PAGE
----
I was completely blown away by the experience. Several other women who had cancer shared their stories and offered their congratulations and support. When they did you could almost see Kim speed up a little. Their words of encouragement would lift her spirits. Kim’s spirits weren’t down by any means. She meant business with this race. She told me prior to the race that it wasn’t going to be pretty and to be prepared to walk. It wasn’t pretty, it was spectacular. To see such determination and fight was incredible. There were moments of fear when exiting ESPN because the sweepers were 45 minutes behind us and our pace was slipping to 15 minute miles. We also saw the actual street sweeper trucks entering ESPN. I had to remind Kim that they were 45 minutes behind us and that there were at least 3 miles back in ESPN that still had people so we were fine.
After we got to the water at mile marker 20 we met Gail’s parents and took pictures. We pushed forward towards the entrance to Hollywood studios and started to tell stories of how we met our husbands to help distract Kim and to help us all pass the time and get to know each other better. That was fun! Also at that point we had Kim look behind us to see how many people were still behind us and that we weren’t the last ones in the race. It’s hard when you never did a race so slow before, but I knew we’d make it.
We finally entered the backstage into Hollywood Studios where we got so fruit chewy candies that were awesome and Frankie found us there. He said Bob was worried a little about our time and he stayed with us on his bike until the end. Kimberly saw her friend Mel who gave her a huge hug and some Twizzlers and she started cruising through the rest of the park!
After we left Hollywood Studios we went to the walking path and my family was there to cheer us on. The kids gave Kim a high five and I hugged them all and followed her over the bridge towards the Beach Club and Epcot. More hugs on the Boardwalk from Deb of Team All Ears and then we were in Epcot. At this point I asked Kim what did she want to hear and she told me nothing, she needed quiet to get through the end. It was a lot like when being in labor and you just need to focus and bear down and push to the end. That’s what Kim did. We rounded the corner to mile 26 and the choir was there and a huge smile came across her face!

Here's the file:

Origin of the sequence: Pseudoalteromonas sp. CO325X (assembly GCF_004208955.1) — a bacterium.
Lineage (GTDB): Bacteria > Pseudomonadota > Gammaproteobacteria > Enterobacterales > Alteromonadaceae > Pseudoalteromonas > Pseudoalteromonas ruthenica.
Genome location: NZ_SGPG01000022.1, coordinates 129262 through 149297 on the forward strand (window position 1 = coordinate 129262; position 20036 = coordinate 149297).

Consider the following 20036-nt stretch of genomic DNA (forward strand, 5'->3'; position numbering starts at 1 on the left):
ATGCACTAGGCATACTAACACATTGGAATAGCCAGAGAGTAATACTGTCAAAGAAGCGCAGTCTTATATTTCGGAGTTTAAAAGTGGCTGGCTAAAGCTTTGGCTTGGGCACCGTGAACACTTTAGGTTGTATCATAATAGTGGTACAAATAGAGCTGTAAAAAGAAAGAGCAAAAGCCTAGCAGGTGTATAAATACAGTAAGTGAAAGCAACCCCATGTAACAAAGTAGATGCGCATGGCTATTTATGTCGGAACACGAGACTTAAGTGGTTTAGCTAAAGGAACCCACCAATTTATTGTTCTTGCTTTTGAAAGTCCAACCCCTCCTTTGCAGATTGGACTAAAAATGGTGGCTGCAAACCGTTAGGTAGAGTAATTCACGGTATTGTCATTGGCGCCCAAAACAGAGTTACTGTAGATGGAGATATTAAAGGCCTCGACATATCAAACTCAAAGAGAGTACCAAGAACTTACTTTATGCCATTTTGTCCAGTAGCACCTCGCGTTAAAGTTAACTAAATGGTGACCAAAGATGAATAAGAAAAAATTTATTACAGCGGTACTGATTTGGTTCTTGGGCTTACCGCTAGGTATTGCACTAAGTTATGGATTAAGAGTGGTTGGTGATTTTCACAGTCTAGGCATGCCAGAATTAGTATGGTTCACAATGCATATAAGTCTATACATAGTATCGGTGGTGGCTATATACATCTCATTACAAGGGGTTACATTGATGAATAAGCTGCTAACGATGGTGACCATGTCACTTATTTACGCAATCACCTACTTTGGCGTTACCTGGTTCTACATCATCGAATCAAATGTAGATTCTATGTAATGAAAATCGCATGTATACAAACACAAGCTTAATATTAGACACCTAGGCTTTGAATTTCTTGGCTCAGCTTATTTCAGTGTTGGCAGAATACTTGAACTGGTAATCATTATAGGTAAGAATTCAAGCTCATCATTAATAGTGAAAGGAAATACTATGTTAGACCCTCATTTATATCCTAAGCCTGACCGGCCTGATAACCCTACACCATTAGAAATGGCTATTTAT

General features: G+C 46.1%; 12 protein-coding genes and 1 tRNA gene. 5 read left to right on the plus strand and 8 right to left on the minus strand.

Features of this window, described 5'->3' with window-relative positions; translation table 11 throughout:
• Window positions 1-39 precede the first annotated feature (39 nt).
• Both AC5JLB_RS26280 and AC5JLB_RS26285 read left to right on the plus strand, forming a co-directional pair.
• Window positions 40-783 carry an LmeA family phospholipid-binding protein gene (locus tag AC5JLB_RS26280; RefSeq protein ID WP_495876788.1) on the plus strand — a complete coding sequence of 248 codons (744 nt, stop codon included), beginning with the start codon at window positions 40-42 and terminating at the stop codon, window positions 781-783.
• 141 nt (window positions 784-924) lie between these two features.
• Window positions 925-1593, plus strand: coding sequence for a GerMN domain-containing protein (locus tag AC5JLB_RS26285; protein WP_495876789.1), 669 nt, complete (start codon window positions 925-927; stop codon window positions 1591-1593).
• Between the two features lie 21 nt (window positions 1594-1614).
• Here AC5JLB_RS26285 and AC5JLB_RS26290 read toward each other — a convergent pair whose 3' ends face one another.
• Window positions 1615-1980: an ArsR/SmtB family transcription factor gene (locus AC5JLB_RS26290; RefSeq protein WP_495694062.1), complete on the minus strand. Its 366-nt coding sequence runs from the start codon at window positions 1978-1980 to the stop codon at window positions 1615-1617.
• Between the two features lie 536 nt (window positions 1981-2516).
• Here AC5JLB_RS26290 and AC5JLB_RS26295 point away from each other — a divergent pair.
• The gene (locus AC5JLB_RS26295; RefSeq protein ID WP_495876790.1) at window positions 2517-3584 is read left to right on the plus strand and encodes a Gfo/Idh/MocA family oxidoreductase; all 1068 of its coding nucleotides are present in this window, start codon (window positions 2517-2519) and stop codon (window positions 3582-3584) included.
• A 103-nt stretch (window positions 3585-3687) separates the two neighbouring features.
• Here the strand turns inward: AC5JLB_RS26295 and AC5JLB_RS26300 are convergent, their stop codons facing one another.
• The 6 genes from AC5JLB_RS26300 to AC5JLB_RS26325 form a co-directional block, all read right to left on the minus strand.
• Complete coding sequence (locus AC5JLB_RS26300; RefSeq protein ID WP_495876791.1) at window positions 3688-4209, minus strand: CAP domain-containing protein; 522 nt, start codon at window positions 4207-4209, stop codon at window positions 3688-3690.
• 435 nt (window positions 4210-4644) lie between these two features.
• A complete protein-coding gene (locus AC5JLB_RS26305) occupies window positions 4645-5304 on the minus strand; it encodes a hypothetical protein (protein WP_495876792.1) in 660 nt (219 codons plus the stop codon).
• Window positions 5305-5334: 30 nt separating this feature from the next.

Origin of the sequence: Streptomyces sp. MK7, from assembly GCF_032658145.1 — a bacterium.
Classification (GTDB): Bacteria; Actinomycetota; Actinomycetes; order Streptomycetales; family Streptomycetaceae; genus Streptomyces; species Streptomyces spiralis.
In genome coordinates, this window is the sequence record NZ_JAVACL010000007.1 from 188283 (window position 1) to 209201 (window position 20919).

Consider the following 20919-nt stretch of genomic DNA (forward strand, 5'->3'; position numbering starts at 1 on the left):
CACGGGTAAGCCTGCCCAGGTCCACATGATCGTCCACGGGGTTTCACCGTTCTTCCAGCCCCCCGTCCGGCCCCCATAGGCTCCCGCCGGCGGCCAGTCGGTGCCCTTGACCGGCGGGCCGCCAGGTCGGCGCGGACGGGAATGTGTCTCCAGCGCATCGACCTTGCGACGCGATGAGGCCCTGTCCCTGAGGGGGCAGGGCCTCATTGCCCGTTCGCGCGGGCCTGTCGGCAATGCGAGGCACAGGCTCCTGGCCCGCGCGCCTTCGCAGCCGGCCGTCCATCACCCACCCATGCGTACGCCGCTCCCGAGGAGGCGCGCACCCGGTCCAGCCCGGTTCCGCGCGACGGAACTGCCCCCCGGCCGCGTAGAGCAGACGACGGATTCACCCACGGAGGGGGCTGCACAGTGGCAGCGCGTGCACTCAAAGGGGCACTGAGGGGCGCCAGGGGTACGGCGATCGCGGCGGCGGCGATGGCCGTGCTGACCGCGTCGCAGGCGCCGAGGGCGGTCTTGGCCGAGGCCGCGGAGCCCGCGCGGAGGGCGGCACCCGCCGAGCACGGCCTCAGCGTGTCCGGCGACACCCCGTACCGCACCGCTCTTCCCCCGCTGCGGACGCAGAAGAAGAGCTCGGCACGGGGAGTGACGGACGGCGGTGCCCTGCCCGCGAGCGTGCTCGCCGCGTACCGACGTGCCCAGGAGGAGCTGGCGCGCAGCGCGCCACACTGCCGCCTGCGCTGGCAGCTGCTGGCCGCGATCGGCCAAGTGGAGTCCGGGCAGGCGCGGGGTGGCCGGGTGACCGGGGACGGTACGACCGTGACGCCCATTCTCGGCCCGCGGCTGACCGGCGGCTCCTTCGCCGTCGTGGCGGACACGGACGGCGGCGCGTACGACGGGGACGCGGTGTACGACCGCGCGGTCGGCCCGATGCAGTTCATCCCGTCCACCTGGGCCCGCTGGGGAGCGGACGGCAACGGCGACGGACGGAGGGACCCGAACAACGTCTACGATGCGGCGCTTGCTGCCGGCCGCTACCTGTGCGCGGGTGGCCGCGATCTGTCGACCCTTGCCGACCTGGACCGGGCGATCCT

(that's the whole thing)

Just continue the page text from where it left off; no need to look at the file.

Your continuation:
We crossed the finish line in 7 hours 24 minutes with tears, joy and excitement (and sore feet). But we were elated! My parents were there and Kim’s husband and daughter were there, but we couldn’t reach them at that point. We all hugged and the film crew interviewed Kim while we welled up with tears listening to her.
This was my slowest marathon; but my most special marathon. I met some great women and noticed that the fighters on the course were women. Our spirit is strong and when we have a desire and a dream to do something, we never give up. It was evident as Kim walked her way to the finish of that race with a smile on her face most of the time and the belief that she can do anything she puts her mind to. I hope my children learn that friendships are important, more important than finishing a race to get your best time. That supporting someone else’s dreams is just as important as our own. They may be too young to understand this now, but I hope someday I can tell them this story and they will learn from it.
Cancer has affected my family as well. My sister was diagnosed with oral cancer 2 years ago and is cancer free now and my mother had melanoma last year and is also clear. It is a terrible illness to fight. Thankfully I haven’t had to fight the fight, but have had my own adversities to overcome. I am thankful for my ability to run and to push through during hard times as well. I am looking forward to running more runDisney races and the Princess Glass Slipper Challenge in February!